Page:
In 2017, we introduced Disrupt Aging to the World Economic Forum in Davos, and this year we look forward to expanding that discussion. My book, Disrupt Aging: A Bold New Path to Living Your Best Life at Every Age, has been translated into Chinese with more international translations under consideration. And we engaged the 6,000 aging professionals (representing more than 70 countries) attending the International Association of Gerontology and Geriatrics World Congress in San Francisco in discussing their important role in disrupting aging.

Also in 2017, we decided to see how well prepared some of the world’s key nations are for the challenges and opportunities their societies face as they age.1 We looked at the profound challenges their societies and economies face as the number of people aged 60 and over in their populations more than doubles over the next generation. We released the AARP Aging Readiness and Competitiveness Report — or as we call it, the ARC Report — at the OECD Forum in Paris in May.

While these countries face formidable challenges as a result of their aging populations — especially those related to housing, mobility, isolation, finance, and healthcare — they are also coming up with innovative solutions to address many of these issues. I encourage you to review the research and the innovations at AARPinternational.org/arc

Because of the far-sighted vision of AARP’s founder, Dr. Ethel Percy Andrus, AARP has been involved internationally almost from its start in 1958. This year, as we celebrate our 60th anniversary we continue to be everyday innovators in aging, changing the conversation and sparking new solutions so more people throughout the world can choose how they want to live as they age. 

We are refining and expanding our global thought leadership. AARP will lead conversations at the United Nations, the German Marshall Fund, the OECD, the World Health Organization, and the World Economic Forum. I will also make my first visit to Asia as CEO, with planned visits to China, Japan, Korea, and Taiwan.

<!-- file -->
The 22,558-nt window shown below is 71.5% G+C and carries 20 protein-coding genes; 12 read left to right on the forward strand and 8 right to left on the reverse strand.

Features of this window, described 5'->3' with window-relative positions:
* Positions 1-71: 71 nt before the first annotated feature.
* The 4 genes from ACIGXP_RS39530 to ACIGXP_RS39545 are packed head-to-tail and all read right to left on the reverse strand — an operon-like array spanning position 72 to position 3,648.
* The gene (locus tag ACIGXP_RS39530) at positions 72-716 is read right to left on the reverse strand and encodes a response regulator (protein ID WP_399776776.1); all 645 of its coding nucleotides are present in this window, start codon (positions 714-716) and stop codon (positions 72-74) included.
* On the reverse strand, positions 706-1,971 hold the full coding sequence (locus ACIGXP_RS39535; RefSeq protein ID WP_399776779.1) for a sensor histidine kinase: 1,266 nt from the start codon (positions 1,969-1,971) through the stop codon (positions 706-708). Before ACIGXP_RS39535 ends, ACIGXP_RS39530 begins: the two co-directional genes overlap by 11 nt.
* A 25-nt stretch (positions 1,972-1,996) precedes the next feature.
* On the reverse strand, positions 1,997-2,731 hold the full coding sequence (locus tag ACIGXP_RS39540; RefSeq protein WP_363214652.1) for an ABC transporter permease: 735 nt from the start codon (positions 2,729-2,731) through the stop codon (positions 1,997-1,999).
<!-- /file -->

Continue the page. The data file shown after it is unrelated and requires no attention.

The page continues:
We also will expand the ARC research to include an additional set of countries that represent smaller economies around the world. And we will join with HelpAge International to launch Global AgeWatch Insights 2018, a research advocacy tool focusing on the health and care needs of older people in low and middle-income countries, particularly as it relates to their access to universal health coverage.

All of these efforts are designed to provide decision makers and civil society advocates around the world with a deeper analysis of aging issues as we all prepare to face the opportunities and challenges of an aging world. ◆

1 AARP Aging Readiness and Competitiveness (ARC) Report, AARP and FP Analytics, June 2017. The Report examines the preparedness levels of 12 nations — Brazil, Canada, China, Germany, Israel, Japan, Korea, Mexico, South Africa, Turkey, the United Kingdom, and the United States. http://arc.aarpinternational.org/ 

 

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It sounds nice and is good to reach an ongoing dialogue